Lincoln reading the Emancipation Proclamation


Francis B. Carpenter.  “The First Reading of the Emancipation Proclamation Before the Cabinet.  From the original picture painted at the White House in 1864.”  New York, 1866+.  Premium from The Independent.   21 x 32 1/2.  Steel engraving by Alexander H Ritchie.  With some old tears and scrapes in image, expertly conserved.  Overall, good appearance and condition.  Holzer, et al., The Lincoln Image, fig. 57.


One of the most important of Lincoln prints, this large engraving after Francis B. Carpenter’s painting had much to do with the impact of the Emancipation Proclamation on the minds and hearts of Americans after the Civil War.  Carpenter, who believed that the Proclamation was one of the great events of the nineteenth century, petitioned Lincoln to create an image of the event and then to publish a print to disseminate knowledge of it.  Lincoln, who had made the Proclamation with the intent of it having an important political impact, was enthusiastic in helping Carpenter.  He not only let Carpenter use the White House state dining room as his studio for six months, but he instructed all his cabinet members to make themselves available to Carpenter for studies for the print.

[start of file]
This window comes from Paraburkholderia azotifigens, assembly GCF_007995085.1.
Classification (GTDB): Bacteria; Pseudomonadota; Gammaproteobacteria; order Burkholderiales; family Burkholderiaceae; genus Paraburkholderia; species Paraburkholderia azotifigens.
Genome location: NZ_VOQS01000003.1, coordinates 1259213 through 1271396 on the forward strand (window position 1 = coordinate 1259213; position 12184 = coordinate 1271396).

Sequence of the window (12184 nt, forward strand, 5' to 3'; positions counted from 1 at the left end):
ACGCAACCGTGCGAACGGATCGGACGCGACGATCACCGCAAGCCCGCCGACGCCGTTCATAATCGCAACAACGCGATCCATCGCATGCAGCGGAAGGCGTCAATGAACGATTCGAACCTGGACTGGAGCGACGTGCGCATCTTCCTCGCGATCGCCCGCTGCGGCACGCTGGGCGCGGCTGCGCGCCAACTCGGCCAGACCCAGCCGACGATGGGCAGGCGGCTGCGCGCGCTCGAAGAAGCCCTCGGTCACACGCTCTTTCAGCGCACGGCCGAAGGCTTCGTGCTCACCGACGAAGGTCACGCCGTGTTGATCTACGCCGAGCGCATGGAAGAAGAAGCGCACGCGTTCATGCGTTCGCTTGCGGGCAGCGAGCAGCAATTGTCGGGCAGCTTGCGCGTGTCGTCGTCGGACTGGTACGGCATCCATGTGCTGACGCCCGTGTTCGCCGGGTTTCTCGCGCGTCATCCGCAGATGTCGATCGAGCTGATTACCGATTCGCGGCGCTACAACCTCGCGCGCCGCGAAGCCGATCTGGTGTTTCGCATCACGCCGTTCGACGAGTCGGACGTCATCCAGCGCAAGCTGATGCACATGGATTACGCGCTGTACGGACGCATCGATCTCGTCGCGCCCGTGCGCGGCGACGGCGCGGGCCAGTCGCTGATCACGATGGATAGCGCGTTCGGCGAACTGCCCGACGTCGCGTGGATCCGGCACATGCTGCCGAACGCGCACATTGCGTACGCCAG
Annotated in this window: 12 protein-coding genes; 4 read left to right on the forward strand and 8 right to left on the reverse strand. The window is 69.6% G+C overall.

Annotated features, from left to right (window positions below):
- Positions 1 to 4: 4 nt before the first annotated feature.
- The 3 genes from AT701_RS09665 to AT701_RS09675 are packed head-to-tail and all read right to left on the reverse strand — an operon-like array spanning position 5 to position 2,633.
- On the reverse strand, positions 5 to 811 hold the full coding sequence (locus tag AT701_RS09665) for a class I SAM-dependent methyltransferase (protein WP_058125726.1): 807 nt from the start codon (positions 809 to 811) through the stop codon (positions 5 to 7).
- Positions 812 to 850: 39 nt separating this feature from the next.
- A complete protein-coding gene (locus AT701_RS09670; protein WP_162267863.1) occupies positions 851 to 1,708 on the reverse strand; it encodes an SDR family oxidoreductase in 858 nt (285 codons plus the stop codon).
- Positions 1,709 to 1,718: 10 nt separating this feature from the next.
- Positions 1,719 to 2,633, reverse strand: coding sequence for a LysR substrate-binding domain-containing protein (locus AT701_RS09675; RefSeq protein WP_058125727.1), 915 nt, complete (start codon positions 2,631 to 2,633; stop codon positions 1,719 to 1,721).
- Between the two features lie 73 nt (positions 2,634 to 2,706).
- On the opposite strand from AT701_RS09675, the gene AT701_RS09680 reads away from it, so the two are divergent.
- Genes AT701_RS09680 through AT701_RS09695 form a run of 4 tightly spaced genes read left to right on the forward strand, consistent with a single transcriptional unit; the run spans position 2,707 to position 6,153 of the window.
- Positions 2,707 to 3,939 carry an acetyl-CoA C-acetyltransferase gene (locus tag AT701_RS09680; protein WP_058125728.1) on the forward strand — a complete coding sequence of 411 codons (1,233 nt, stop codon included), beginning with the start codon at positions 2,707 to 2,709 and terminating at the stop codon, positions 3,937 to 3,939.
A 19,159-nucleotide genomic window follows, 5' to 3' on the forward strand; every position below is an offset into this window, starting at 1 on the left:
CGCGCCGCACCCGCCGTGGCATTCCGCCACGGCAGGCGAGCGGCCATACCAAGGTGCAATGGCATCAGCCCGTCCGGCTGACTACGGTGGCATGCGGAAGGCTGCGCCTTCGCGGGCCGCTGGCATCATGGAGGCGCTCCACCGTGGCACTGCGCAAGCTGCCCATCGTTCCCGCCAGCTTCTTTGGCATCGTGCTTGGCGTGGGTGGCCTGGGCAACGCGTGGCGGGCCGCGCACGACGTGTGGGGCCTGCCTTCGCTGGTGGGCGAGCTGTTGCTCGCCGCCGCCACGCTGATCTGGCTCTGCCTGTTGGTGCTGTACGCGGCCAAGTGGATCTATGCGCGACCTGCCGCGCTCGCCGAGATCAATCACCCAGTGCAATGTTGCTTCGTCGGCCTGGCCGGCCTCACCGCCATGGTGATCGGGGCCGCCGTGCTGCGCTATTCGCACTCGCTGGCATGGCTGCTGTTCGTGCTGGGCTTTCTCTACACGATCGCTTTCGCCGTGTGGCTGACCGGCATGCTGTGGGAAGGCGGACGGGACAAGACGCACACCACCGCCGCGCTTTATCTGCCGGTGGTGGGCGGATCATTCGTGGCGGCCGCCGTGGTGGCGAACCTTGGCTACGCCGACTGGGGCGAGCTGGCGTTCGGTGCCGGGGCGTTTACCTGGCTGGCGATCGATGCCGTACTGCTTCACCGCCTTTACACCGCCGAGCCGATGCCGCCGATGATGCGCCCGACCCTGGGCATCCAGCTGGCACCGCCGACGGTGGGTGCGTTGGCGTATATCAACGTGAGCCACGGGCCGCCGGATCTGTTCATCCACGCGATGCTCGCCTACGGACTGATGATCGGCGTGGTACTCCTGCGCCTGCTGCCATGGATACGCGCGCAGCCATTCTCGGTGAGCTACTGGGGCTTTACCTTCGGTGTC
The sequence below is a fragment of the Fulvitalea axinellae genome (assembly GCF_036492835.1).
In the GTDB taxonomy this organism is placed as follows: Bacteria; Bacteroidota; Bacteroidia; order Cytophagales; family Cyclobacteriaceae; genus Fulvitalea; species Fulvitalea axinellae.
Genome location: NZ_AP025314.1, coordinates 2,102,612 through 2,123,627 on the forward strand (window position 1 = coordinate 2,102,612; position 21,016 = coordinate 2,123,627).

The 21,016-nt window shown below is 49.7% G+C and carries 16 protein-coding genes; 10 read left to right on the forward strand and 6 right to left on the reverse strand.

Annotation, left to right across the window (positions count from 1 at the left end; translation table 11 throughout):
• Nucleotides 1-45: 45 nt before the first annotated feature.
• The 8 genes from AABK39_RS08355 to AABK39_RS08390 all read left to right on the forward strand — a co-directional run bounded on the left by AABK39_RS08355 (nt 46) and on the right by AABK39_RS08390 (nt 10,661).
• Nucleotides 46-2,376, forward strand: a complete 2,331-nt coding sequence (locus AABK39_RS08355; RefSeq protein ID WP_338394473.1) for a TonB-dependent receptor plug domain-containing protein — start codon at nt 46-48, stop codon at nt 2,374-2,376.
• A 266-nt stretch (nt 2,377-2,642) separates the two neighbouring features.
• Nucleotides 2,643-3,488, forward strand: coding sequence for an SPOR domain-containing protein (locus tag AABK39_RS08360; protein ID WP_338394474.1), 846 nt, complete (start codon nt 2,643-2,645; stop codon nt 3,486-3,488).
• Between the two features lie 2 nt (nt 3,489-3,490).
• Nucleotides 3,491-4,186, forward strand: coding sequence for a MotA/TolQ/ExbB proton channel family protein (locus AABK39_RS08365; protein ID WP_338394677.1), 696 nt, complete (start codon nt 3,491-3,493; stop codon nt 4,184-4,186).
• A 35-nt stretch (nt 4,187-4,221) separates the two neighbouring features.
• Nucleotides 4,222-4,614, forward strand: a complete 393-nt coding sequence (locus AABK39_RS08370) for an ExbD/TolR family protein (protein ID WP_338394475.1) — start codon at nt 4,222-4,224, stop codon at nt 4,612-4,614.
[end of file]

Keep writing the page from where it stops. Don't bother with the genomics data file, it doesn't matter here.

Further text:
The resulting print was extremely successful, receiving critical acclaim and wide distribution.  The portraits of each person present at the reading is true-to-life and insightful and the room and its furniture and objects are accurately portrayed.  Each of the sitters for the print, from Lincoln through every cabinet member, ordered a copy of the print.  Many derivative prints were issued, but this is the original image of this monumental turning point in the political and social history of the United States.